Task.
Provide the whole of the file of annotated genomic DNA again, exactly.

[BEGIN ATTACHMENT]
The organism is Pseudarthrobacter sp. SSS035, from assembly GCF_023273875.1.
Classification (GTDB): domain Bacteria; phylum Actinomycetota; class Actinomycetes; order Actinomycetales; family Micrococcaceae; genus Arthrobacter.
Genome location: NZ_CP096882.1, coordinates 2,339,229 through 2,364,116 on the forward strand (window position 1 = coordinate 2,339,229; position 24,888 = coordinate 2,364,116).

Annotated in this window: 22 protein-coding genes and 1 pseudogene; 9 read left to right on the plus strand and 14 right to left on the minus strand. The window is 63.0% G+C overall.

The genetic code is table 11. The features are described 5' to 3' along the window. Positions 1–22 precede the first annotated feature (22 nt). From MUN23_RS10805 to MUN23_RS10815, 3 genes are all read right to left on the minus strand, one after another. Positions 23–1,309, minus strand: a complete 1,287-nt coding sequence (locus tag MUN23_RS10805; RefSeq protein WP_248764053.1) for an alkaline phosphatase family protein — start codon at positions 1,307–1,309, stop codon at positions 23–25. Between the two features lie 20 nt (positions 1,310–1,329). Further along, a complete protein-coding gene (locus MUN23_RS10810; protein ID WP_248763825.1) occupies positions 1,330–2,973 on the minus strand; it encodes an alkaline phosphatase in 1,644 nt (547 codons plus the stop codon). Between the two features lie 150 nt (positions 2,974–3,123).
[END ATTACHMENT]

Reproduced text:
The organism is Pseudarthrobacter sp. SSS035, from assembly GCF_023273875.1.
Classification (GTDB): domain Bacteria; phylum Actinomycetota; class Actinomycetes; order Actinomycetales; family Micrococcaceae; genus Arthrobacter.
Genome location: NZ_CP096882.1, coordinates 2,339,229 through 2,364,116 on the forward strand (window position 1 = coordinate 2,339,229; position 24,888 = coordinate 2,364,116).

Annotated in this window: 22 protein-coding genes and 1 pseudogene; 9 read left to right on the plus strand and 14 right to left on the minus strand. The window is 63.0% G+C overall.

The genetic code is table 11. The features are described 5' to 3' along the window. Positions 1–22 precede the first annotated feature (22 nt). From MUN23_RS10805 to MUN23_RS10815, 3 genes are all read right to left on the minus strand, one after another. Positions 23–1,309, minus strand: a complete 1,287-nt coding sequence (locus tag MUN23_RS10805; RefSeq protein WP_248764053.1) for an alkaline phosphatase family protein — start codon at positions 1,307–1,309, stop codon at positions 23–25. Between the two features lie 20 nt (positions 1,310–1,329). Further along, a complete protein-coding gene (locus MUN23_RS10810; protein ID WP_248763825.1) occupies positions 1,330–2,973 on the minus strand; it encodes an alkaline phosphatase in 1,644 nt (547 codons plus the stop codon). Between the two features lie 150 nt (positions 2,974–3,123).